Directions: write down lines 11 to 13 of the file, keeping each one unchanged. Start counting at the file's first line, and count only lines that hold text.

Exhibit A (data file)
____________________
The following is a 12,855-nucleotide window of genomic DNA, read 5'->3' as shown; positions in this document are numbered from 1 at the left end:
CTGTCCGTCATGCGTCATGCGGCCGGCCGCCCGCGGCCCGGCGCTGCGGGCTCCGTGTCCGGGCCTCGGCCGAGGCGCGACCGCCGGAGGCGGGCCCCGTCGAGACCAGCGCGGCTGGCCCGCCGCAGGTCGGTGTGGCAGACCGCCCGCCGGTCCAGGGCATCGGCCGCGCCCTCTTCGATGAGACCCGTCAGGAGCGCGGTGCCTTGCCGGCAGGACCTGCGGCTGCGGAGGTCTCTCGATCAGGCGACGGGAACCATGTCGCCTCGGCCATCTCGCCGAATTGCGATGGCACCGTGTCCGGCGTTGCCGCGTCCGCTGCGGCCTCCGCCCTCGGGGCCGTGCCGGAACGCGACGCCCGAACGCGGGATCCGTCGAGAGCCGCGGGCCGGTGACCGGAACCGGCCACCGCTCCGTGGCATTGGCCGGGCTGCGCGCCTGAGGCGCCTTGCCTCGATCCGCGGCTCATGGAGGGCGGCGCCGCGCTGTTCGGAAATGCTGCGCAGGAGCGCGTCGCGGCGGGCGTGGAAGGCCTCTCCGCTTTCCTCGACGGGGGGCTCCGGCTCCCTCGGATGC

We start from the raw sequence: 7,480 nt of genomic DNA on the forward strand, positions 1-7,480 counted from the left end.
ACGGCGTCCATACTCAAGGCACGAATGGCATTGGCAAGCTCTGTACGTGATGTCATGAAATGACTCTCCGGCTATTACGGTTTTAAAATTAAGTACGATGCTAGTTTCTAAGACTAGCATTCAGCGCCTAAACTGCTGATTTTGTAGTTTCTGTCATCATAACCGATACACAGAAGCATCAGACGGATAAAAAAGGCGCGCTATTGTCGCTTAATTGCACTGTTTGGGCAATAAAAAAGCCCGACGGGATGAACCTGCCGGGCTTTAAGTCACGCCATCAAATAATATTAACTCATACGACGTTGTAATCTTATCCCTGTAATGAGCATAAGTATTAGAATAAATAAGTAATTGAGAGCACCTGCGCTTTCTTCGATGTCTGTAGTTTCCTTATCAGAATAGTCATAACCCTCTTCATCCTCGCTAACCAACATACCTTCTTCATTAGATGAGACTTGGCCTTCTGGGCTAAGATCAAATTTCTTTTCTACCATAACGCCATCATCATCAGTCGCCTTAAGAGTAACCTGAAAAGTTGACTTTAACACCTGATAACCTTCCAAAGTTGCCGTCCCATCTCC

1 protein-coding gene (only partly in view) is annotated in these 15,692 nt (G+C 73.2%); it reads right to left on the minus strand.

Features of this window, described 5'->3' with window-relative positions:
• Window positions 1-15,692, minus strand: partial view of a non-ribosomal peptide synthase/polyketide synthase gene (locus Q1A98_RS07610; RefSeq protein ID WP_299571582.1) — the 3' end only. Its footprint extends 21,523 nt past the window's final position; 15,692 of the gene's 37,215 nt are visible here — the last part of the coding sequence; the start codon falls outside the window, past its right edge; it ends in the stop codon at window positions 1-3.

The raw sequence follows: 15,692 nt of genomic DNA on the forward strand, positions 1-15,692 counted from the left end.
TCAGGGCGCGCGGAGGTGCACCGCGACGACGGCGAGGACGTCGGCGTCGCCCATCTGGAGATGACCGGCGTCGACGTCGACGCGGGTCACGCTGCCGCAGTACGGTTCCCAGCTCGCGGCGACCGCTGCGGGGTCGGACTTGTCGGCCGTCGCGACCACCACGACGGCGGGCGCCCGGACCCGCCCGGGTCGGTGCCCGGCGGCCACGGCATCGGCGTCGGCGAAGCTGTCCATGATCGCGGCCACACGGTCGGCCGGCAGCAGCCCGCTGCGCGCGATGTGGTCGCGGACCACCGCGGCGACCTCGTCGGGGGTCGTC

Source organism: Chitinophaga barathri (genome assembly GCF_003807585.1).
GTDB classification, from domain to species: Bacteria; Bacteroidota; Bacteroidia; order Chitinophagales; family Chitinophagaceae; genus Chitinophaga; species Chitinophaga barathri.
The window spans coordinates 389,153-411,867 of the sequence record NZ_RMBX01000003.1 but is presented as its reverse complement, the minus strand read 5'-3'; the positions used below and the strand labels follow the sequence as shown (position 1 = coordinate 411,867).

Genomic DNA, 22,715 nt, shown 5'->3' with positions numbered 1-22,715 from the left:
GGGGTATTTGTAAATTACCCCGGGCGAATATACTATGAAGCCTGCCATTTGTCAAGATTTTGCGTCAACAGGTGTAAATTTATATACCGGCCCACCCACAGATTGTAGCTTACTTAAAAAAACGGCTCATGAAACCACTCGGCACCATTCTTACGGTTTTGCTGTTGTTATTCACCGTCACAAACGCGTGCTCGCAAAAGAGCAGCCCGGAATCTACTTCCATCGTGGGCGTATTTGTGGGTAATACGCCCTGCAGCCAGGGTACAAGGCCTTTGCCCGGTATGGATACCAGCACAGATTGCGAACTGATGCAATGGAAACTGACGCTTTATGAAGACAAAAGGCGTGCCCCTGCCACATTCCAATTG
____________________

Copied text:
GTDB classification, from domain to species: Bacteria; Bacteroidota; Bacteroidia; order Chitinophagales; family Chitinophagaceae; genus Chitinophaga; species Chitinophaga barathri.
The window spans coordinates 389,153-411,867 of the sequence record NZ_RMBX01000003.1 but is presented as its reverse complement, the minus strand read 5'-3'; the positions used below and the strand labels follow the sequence as shown (position 1 = coordinate 411,867).

Genomic DNA, 22,715 nt, shown 5'->3' with positions numbered 1-22,715 from the left: